Western blot analysis

RAW264.7 cells (1 × 106 cells/well) were seeded in six-well plates. After treatment with ORI (0.39–3.125 μM) for 2 h, the cells were stimulated with 100 ng/mL RANKL for 30 min or 24 h. Total protein was prepared with RIPA lysis buffer (Fdbio Science, Hangzhou, China), nuclear and cytosolic extracts were generated according to the protocol of the nuclear extraction kit (Wanleibio, Shenyang, China), and protein concentrations were determined using a BCA kit (BCA, Thermo Fisher, MA, USA). Next, 20–30 μg of each protein lysate was separated by 10% sodium dodecylsulfate-polyacrylamide gel electrophoresis (SDS-PAGE, Sigma-Aldrich, St Louis, MO, USA) and transferred to PVDF membranes (Millipore, Bedford, MA, USA). The membranes were blocked in 5% nonfat milk, blotted with the indicated primary antibodies at 4 °C and then incubated with secondary antibodies. Finally, the protein bands were detected using an ECL system (Yeasen Biotech, Shanghai, China) and a multifunctional imaging analysis system (Protein Simple, CA, USA), and the obtained images were analyzed with ImageJ software.

Luciferase reporter gene assays for NFATc1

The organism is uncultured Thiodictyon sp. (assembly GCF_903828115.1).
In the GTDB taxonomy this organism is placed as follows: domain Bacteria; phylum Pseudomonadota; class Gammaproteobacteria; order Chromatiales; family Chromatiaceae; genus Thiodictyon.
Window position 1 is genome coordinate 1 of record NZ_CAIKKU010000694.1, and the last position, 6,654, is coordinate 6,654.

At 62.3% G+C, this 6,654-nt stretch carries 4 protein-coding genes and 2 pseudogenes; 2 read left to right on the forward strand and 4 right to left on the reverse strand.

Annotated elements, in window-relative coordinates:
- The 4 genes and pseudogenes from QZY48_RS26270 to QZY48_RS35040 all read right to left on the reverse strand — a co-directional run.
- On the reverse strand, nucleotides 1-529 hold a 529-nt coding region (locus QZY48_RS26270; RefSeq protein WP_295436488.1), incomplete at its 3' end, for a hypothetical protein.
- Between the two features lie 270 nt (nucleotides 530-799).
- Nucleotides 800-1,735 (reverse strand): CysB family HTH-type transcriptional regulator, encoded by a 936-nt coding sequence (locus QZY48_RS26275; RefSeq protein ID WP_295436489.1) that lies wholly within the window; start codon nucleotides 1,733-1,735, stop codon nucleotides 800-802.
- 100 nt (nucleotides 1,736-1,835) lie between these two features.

The effects of ORI on the RANKL-induced NFATc1-luciferase reporter gene were determined as previously described [34]. Briefly, RAW264.7 cells were stably transfected with NFAT-luciferase and seeded in 96-well plates overnight. The cells were then pretreated with ORI or CsA (1 μM) for 30 min, followed by RANKL stimulation for 24 h. NFAT luciferase activity was measured using a luciferase assay system (Promega, Madison, WI, USA).

Knockdown of DC-STAMP by small interfering RNA (siRNA)

RAW264.7 cells were transfected with 40 nM DC-STAMP siRNA (GenePharma Co., Ltd., 199 Dongping Street, Suzhou, China) using Lipofectamine RNAIMAX (Invitrogen) according to the manufacturer’s instructions. The RNA oligo sequences were as follows: DC-STAMP-siRNA-1 (sense: 5′-CCA GUG GAU UUA CGG CCU UTT-3′; antisense: 5′-AAG GCC GUA AAU CCA CUG GTT-3′), DC-STAMP-siRNA-2 (sense: 5′-GCU CAU AUG AAU GAC ACU ATT-3′; antisense: 5′-UAG UGU CAU UCA UAU GAG CTT-3′), DC-STAMP-siRNA-3 (sense: 5′-CCA UGA UUC UGC CUU UAA UTT-3′; antisense: 5′-AUU AAA GGC AGA AUC AUG GTT-3′), DC-STAMP-siRNA-4 (sense: 5′-CCC UGC AAA UGA AGA UGA UTT-3′; antisense: 5′-AUC AUC UUC AUU UGC AGG GTT-3′), GAPDH-siRNA (sense: 5′-CAC UCA AGA UUG UCA GCA ATT-3′; antisense: 5′-UUG CUG ACA AUC UUG AGU GAG-3′), and negative control siRNA (sense: 5′-UUC UCC GAA CGU GUC ACG UTT-3′; antisense: 5′-ACG UGA CAC GUU CGG AGA ATT-3′). Two days after transfection, mRNA or protein was isolated and analyzed to determine the transfection efficiency. For TRAP staining after interference, RAW264.7 cells were collected, seeded into 24-well plates at 2 × 104/well, and cultured in DMEM with 10% FBS. After 24 h of siRNA interference, the media were changed, and RANKL (100 ng/mL) with or without different concentrations of ORI (0.39–3.125 μM) was added. The media were changed every 2 days. After 4–5 days, the cells were stained using the TRAP assay kit. NFAT-luc RAW264.7 cells were transfected with DC-STAMP siRNA for 24 h and stimulated with RANKL for 24 h; then, luciferase activity was measured to evaluate NFATc1 transcriptional activity.

Effects of ORI on LPS-induced osteolysis in vivo